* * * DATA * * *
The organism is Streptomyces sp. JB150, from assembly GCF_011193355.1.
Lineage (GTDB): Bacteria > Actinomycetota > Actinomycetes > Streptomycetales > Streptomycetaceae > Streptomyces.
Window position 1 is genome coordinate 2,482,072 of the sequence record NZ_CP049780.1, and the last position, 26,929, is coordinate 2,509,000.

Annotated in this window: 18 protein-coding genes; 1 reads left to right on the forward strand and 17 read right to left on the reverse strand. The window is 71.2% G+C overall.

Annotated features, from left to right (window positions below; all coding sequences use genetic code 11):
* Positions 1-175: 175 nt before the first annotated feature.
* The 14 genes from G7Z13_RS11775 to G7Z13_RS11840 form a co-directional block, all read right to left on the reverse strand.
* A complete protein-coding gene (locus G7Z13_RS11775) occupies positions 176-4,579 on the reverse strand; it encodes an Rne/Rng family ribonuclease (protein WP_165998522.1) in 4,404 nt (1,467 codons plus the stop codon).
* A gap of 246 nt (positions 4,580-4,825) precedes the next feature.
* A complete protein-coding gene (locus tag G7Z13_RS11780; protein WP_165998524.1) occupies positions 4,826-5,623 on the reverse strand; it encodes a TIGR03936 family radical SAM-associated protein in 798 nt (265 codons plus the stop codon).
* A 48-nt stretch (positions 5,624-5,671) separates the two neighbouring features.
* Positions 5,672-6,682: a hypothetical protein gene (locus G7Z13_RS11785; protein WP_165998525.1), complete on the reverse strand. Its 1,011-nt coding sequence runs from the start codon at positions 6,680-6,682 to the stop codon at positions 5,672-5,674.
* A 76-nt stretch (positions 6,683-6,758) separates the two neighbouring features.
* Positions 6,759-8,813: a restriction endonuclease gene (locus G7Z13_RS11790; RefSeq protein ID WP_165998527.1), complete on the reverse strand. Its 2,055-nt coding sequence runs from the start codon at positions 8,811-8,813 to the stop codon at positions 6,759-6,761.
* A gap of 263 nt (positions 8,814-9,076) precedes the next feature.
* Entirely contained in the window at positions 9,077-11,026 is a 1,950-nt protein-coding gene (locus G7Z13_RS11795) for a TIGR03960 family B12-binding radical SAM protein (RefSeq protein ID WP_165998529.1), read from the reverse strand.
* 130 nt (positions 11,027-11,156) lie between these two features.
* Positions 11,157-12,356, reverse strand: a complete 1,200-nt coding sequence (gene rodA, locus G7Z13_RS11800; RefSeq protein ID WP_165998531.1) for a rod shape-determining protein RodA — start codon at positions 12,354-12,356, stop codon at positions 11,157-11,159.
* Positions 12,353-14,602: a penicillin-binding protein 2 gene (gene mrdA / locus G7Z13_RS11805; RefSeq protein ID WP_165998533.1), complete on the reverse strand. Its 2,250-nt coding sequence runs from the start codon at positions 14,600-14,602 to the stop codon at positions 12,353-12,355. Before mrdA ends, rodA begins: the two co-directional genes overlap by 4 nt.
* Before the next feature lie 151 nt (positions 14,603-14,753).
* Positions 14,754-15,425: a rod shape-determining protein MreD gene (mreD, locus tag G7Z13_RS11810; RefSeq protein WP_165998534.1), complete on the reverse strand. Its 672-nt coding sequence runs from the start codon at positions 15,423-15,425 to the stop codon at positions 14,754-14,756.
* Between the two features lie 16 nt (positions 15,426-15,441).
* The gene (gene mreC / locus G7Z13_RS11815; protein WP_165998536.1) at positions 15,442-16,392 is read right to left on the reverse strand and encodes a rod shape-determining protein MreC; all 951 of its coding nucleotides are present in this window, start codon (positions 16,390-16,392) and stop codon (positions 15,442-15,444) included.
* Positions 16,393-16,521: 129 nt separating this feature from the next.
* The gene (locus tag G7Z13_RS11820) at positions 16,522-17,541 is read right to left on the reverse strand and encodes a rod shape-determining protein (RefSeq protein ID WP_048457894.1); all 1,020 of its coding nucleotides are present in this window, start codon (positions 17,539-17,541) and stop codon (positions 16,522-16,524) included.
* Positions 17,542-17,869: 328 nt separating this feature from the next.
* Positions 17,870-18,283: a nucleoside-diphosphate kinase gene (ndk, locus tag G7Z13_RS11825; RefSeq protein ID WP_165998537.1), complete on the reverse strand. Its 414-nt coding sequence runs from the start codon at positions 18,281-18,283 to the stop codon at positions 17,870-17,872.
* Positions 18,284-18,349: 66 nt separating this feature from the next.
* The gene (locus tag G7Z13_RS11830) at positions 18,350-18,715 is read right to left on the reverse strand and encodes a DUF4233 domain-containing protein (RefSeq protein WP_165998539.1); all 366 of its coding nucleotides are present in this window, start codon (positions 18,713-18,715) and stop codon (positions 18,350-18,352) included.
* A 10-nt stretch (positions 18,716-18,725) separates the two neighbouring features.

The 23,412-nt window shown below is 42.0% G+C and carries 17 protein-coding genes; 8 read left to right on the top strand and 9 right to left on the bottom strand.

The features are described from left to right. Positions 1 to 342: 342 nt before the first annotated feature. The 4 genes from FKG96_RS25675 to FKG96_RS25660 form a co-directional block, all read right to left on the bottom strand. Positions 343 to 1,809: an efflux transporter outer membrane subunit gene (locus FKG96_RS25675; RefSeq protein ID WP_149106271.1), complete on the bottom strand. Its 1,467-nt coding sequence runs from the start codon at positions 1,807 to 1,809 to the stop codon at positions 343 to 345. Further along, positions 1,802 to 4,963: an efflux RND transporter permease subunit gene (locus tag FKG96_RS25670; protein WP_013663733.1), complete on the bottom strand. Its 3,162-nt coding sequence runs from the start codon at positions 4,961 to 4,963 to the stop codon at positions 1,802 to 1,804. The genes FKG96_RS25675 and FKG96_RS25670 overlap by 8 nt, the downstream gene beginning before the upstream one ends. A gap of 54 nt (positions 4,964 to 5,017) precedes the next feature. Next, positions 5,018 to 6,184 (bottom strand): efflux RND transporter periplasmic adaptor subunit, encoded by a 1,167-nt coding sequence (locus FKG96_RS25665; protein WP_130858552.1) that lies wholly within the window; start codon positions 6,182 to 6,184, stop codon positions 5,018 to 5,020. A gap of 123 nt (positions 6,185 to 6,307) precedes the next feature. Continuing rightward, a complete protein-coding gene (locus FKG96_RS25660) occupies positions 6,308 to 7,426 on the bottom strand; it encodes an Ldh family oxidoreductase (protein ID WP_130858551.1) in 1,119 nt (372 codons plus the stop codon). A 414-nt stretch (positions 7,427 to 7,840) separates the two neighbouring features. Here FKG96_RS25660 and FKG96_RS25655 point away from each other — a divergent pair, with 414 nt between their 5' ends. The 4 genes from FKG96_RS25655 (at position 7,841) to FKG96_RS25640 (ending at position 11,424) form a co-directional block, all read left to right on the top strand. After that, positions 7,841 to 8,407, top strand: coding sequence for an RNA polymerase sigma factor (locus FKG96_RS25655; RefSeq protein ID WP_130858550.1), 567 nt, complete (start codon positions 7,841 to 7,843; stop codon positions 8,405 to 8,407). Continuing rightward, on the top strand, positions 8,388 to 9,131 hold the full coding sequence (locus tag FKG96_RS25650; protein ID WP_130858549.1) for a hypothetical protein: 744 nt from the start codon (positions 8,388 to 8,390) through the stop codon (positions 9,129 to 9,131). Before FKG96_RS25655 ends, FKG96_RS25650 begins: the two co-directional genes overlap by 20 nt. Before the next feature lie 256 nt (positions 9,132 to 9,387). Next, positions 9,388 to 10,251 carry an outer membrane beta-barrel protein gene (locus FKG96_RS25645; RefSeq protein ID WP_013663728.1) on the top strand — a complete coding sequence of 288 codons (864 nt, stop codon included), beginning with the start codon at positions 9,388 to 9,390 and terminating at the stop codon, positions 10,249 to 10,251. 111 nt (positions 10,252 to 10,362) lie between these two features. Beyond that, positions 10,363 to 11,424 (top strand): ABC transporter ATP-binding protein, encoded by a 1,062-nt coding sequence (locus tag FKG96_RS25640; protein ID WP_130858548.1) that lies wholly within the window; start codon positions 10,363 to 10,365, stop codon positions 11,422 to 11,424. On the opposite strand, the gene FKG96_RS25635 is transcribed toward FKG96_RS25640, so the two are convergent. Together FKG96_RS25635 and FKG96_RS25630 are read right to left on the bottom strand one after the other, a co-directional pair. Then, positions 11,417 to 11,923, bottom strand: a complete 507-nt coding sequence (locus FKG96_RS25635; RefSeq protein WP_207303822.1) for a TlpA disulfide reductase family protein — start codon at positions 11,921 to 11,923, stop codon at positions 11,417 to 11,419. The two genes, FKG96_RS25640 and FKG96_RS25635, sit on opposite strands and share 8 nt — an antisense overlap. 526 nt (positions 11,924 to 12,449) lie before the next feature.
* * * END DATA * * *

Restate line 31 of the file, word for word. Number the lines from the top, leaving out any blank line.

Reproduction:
The 23,412-nt window shown below is 42.0% G+C and carries 17 protein-coding genes; 8 read left to right on the top strand and 9 right to left on the bottom strand.